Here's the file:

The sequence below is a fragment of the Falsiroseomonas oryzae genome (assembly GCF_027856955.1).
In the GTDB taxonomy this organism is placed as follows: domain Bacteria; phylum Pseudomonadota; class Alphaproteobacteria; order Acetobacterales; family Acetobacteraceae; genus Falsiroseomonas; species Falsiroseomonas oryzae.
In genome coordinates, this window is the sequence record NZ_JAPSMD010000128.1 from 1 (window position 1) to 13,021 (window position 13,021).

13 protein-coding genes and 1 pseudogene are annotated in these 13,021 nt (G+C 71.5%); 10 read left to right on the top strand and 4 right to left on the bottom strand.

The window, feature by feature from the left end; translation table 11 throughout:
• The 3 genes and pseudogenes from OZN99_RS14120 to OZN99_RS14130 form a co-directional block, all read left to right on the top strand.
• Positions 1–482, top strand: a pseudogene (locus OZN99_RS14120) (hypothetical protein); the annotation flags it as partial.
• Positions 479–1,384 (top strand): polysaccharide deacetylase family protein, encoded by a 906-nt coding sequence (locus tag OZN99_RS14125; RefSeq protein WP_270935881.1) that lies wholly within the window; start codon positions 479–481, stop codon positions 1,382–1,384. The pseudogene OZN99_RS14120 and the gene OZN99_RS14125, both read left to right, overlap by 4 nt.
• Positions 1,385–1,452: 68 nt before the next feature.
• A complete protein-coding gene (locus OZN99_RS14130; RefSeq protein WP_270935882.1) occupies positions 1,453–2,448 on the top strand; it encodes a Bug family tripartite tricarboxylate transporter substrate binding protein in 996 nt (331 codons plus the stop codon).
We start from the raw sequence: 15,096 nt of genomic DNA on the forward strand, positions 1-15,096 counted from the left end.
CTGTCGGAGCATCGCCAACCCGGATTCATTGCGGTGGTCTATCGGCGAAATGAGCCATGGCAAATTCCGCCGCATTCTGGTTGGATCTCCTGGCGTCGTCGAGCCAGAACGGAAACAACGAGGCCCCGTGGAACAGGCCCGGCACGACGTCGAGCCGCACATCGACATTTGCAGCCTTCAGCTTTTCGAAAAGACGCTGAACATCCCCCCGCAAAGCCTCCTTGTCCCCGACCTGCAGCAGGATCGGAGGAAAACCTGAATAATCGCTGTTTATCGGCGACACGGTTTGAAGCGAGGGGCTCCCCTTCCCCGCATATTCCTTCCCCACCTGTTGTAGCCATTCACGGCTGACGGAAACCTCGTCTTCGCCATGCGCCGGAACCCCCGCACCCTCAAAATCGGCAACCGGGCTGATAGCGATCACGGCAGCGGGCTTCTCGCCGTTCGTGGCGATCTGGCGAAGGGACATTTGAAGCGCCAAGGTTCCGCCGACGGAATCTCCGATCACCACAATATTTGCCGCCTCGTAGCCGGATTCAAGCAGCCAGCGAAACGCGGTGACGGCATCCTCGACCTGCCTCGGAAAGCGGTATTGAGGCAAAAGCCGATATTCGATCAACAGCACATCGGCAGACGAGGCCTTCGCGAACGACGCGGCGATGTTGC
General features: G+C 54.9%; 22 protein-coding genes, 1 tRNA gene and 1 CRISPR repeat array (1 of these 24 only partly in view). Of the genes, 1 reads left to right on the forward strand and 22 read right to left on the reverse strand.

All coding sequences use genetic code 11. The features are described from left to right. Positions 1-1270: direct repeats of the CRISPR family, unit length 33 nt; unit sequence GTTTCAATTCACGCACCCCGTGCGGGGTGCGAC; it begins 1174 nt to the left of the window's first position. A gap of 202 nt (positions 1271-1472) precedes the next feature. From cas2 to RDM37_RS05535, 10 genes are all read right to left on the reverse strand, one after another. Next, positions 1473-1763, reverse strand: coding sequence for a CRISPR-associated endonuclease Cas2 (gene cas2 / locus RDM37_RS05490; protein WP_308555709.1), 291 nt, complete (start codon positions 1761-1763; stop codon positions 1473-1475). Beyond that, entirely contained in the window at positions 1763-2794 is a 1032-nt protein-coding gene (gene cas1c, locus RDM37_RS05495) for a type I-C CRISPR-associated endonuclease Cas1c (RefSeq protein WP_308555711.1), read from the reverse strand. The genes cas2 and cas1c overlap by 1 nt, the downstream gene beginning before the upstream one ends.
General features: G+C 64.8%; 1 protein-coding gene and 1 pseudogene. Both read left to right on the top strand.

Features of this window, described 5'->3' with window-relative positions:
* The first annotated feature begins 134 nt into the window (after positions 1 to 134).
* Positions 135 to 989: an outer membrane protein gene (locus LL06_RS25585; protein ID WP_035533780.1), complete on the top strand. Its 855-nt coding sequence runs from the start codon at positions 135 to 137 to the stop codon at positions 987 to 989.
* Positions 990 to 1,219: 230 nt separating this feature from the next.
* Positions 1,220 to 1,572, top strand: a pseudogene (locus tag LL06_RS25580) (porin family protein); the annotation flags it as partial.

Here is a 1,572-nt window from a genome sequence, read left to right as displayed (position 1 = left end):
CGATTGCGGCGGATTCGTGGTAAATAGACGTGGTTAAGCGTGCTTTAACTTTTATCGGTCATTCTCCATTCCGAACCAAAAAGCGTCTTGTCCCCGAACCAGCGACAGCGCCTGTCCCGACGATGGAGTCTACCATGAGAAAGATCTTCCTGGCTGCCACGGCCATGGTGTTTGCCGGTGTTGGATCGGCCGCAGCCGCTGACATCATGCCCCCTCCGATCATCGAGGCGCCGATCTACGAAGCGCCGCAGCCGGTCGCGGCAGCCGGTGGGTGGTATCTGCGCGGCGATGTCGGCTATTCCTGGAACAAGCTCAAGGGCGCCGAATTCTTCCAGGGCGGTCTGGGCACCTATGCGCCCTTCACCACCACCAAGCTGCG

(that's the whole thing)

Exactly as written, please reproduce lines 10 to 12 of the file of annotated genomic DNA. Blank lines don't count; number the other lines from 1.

• A complete protein-coding gene (locus OZN99_RS14130; RefSeq protein WP_270935882.1) occupies positions 1,453–2,448 on the top strand; it encodes a Bug family tripartite tricarboxylate transporter substrate binding protein in 996 nt (331 codons plus the stop codon).
We start from the raw sequence: 15,096 nt of genomic DNA on the forward strand, positions 1-15,096 counted from the left end.
CTGTCGGAGCATCGCCAACCCGGATTCATTGCGGTGGTCTATCGGCGAAATGAGCCATGGCAAATTCCGCCGCATTCTGGTTGGATCTCCTGGCGTCGTCGAGCCAGAACGGAAACAACGAGGCCCCGTGGAACAGGCCCGGCACGACGTCGAGCCGCACATCGACATTTGCAGCCTTCAGCTTTTCGAAAAGACGCTGAACATCCCCCCGCAAAGCCTCCTTGTCCCCGACCTGCAGCAGGATCGGAGGAAAACCTGAATAATCGCTGTTTATCGGCGACACGGTTTGAAGCGAGGGGCTCCCCTTCCCCGCATATTCCTTCCCCACCTGTTGTAGCCATTCACGGCTGACGGAAACCTCGTCTTCGCCATGCGCCGGAACCCCCGCACCCTCAAAATCGGCAACCGGGCTGATAGCGATCACGGCAGCGGGCTTCTCGCCGTTCGTGGCGATCTGGCGAAGGGACATTTGAAGCGCCAAGGTTCCGCCGACGGAATCTCCGATCACCACAATATTTGCCGCCTCGTAGCCGGATTCAAGCAGCCAGCGAAACGCGGTGACGGCATCCTCGACCTGCCTCGGAAAGCGGTATTGAGGCAAAAGCCGATATTCGATCAACAGCACATCGGCAGACGAGGCCTTCGCGAACGACGCGGCGATGTTGC